The most recent and for this paper most relevant study is the so called "Global Leadership and Organisational Behaviour Effectiveness Research Program" (GLOBE). It is an international management long-term study from the University of Pennsylvania that started in 1993. Its purpose is the development of theories to explain the influences of cultural factors on leadership, organisational processes and business efficiency. Through cultural clustering and the use of the described theories and models GLOBE has lead to the publication of several papers and books in the field of intercultural management and effective CCC.
Definitions & Basic Theoretical Framework
Before further discussing the purpose of the study, what possible research questions could be and the formulation of a hypothesis it is useful to define some basic terms. In addition a short discourse into the basic theoretical framework can help to gain a better insight and fundamental understanding of the material presented.
Since this paper focuses on an issue related to cultural differences it is important to define the term "culture" itself. In the literature several definitions can be found of which none equals the other. Geert Hofstede defines culture as "[...] the collective programming of the mind distinguishing the members of one group or category of people from others." .
Cultural Iceberg Model
The Cultural Iceberg Model from Edward T. Hall describes culture as an iceberg, of which only the top is visible at first sight. Layers that are lying deeper, below the surface, can only be explored step by step. The layers that are above the surface are to the outer world visible conditions such as a certain behaviour, the way somebody dresses, which food an individual likes or in what kind of environment a person is living. Below the surface are conditions that can only be explored through interaction and communication. These lower layers comprise of perceptions, reactions, emotions, religion, beliefs, morals, values and the overall identity of a person.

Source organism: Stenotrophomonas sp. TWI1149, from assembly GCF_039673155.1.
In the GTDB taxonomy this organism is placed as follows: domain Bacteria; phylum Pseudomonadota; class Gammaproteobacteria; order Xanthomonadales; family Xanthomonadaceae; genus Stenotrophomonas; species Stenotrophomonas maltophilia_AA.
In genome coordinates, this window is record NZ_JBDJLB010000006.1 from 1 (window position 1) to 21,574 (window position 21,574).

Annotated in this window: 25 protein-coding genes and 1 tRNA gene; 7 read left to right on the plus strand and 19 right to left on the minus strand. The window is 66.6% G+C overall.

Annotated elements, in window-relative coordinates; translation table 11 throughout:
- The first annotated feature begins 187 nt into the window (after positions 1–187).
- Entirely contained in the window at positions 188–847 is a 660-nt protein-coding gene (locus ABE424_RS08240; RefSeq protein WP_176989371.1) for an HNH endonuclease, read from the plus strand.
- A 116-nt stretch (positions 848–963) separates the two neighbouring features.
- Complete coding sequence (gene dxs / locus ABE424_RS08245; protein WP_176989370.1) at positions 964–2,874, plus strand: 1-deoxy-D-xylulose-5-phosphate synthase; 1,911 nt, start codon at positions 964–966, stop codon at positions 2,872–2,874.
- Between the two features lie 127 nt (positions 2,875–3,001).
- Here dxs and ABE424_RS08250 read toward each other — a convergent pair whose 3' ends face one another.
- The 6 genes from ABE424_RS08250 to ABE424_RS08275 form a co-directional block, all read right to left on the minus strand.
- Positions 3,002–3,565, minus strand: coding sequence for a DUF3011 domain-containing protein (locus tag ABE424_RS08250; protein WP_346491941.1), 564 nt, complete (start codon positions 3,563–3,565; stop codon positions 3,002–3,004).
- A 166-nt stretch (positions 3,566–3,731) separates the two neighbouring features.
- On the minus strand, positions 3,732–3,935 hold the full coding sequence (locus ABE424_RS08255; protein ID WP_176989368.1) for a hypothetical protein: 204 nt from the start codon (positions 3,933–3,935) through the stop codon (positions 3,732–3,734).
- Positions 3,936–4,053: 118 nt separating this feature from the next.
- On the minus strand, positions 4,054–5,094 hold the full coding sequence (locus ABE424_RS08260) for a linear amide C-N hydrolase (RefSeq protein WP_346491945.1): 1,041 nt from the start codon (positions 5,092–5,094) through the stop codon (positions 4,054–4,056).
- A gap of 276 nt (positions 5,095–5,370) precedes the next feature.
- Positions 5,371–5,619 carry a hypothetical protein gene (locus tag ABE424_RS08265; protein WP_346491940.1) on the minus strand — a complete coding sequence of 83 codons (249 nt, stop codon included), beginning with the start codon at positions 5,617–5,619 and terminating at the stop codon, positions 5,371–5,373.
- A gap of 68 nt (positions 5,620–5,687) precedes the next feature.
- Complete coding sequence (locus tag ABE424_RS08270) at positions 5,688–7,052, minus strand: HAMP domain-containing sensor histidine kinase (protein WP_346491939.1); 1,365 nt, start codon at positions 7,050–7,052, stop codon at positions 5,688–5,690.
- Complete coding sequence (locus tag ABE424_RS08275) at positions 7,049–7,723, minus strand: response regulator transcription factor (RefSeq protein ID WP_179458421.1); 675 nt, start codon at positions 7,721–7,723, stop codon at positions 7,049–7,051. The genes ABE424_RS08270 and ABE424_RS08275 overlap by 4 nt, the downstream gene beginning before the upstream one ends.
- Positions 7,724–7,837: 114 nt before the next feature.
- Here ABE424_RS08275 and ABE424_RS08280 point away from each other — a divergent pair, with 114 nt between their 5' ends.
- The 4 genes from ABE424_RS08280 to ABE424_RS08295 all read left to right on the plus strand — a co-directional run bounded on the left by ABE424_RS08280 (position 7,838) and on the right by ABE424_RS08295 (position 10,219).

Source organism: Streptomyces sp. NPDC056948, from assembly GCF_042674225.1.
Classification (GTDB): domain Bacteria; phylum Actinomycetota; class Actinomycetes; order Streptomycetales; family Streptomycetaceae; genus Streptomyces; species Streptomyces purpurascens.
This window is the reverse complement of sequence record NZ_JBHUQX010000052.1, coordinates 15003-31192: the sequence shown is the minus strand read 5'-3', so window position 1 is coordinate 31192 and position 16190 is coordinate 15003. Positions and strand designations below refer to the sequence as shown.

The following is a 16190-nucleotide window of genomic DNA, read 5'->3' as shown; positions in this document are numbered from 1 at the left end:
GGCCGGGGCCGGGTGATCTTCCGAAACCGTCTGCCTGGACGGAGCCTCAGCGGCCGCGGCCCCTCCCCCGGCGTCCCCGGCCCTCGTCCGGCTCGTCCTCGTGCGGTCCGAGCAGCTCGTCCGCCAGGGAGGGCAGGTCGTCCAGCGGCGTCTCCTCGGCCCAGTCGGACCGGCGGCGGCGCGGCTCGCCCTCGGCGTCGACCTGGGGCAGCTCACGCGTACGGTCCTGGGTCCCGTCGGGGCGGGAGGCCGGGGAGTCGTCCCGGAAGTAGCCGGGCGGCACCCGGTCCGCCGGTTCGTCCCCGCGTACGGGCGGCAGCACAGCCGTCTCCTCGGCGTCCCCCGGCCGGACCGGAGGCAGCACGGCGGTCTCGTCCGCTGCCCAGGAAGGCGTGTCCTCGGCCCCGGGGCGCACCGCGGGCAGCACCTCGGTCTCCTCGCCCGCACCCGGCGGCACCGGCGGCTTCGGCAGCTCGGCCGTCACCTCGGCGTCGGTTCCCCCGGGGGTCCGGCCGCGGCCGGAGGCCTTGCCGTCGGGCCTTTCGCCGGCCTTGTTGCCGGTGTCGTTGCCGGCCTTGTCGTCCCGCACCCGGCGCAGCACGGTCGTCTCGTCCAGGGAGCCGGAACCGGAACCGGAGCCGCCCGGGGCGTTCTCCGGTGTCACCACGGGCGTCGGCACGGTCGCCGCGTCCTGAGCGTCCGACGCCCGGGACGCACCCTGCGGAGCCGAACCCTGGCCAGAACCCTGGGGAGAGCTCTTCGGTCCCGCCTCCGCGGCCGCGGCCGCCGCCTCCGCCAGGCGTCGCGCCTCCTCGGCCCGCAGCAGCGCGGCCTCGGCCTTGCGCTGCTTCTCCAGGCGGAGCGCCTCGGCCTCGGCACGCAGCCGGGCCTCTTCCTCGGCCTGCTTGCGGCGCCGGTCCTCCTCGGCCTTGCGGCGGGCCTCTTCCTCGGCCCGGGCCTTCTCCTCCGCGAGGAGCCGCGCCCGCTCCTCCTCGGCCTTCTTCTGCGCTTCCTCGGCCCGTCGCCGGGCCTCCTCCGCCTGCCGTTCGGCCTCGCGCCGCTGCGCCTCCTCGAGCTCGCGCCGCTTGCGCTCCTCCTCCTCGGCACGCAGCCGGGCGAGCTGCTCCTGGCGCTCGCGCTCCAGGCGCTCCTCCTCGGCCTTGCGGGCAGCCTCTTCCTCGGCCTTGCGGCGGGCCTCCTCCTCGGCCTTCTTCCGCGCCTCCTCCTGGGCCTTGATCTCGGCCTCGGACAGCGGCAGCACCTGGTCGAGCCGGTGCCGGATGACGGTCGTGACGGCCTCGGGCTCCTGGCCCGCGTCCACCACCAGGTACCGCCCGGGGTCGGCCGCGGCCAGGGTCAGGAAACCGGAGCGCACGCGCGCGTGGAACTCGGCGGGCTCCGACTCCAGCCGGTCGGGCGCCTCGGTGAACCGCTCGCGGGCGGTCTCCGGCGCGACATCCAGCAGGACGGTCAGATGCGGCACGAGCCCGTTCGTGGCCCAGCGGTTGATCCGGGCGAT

It is important to keep in mind that even though people seem to be seeing, hearing and smelling the same things, the perception of a certain situation can be totally different. A very nice example to illustrate this circumstance is the use of perception illusions. Those are pictures that have two different pictures within itself. It depends on everybody's own perception which of the pictures can be seen. An example for such an illustration is figure two. In this image some people see an old women with a big nose and some see a young lady that looks away from the observer. To be aware that these differences in perception exist can help to be more effective in avoiding misunderstandings with foreign business partners .
Cultural Dimensions and Cultural Standards
The cultural dimensions according to the model originally developed by Edward T. Hall had three different categories. Hofstede, Trompenaars and later the GLOBE study further developed his ideas and formulated their own cultural dimensions and categories. Table one illustrates these different categories and how they have been developed over time. An interesting fact, that has often been mentioned throughout the literature, is that the dimension of time perception plays an important role in each model. . The use of these models that examine cultural differneces can be helpfull in understanding how people form different cultures perceive their environment differently. Being aware that these dimensions exist and that certain behaviour can be explained allows the researcher to make predictions beforehand.